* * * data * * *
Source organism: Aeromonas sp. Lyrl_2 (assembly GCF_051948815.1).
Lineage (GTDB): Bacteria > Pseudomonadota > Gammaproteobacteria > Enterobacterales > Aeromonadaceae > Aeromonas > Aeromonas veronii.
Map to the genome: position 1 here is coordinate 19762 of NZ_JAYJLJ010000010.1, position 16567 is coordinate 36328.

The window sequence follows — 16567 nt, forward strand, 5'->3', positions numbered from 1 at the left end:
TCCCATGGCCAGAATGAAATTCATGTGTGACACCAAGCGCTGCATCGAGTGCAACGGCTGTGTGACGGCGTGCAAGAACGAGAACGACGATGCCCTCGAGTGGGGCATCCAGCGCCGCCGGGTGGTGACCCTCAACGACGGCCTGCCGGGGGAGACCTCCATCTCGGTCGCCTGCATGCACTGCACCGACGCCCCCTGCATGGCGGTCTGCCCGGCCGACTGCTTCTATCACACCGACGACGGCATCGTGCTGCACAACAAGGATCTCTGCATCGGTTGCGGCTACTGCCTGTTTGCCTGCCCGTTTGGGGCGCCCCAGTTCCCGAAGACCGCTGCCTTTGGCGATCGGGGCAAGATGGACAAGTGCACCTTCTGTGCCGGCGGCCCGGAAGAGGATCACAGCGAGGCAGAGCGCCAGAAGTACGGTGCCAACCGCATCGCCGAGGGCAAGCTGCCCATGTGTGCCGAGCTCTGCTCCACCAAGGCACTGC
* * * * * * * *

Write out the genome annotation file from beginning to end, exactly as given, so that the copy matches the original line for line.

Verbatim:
Source organism: Aeromonas sp. Lyrl_2 (assembly GCF_051948815.1).
Lineage (GTDB): Bacteria > Pseudomonadota > Gammaproteobacteria > Enterobacterales > Aeromonadaceae > Aeromonas > Aeromonas veronii.
Map to the genome: position 1 here is coordinate 19762 of NZ_JAYJLJ010000010.1, position 16567 is coordinate 36328.

The window sequence follows — 16567 nt, forward strand, 5'->3', positions numbered from 1 at the left end:
TCCCATGGCCAGAATGAAATTCATGTGTGACACCAAGCGCTGCATCGAGTGCAACGGCTGTGTGACGGCGTGCAAGAACGAGAACGACGATGCCCTCGAGTGGGGCATCCAGCGCCGCCGGGTGGTGACCCTCAACGACGGCCTGCCGGGGGAGACCTCCATCTCGGTCGCCTGCATGCACTGCACCGACGCCCCCTGCATGGCGGTCTGCCCGGCCGACTGCTTCTATCACACCGACGACGGCATCGTGCTGCACAACAAGGATCTCTGCATCGGTTGCGGCTACTGCCTGTTTGCCTGCCCGTTTGGGGCGCCCCAGTTCCCGAAGACCGCTGCCTTTGGCGATCGGGGCAAGATGGACAAGTGCACCTTCTGTGCCGGCGGCCCGGAAGAGGATCACAGCGAGGCAGAGCGCCAGAAGTACGGTGCCAACCGCATCGCCGAGGGCAAGCTGCCCATGTGTGCCGAGCTCTGCTCCACCAAGGCACTGC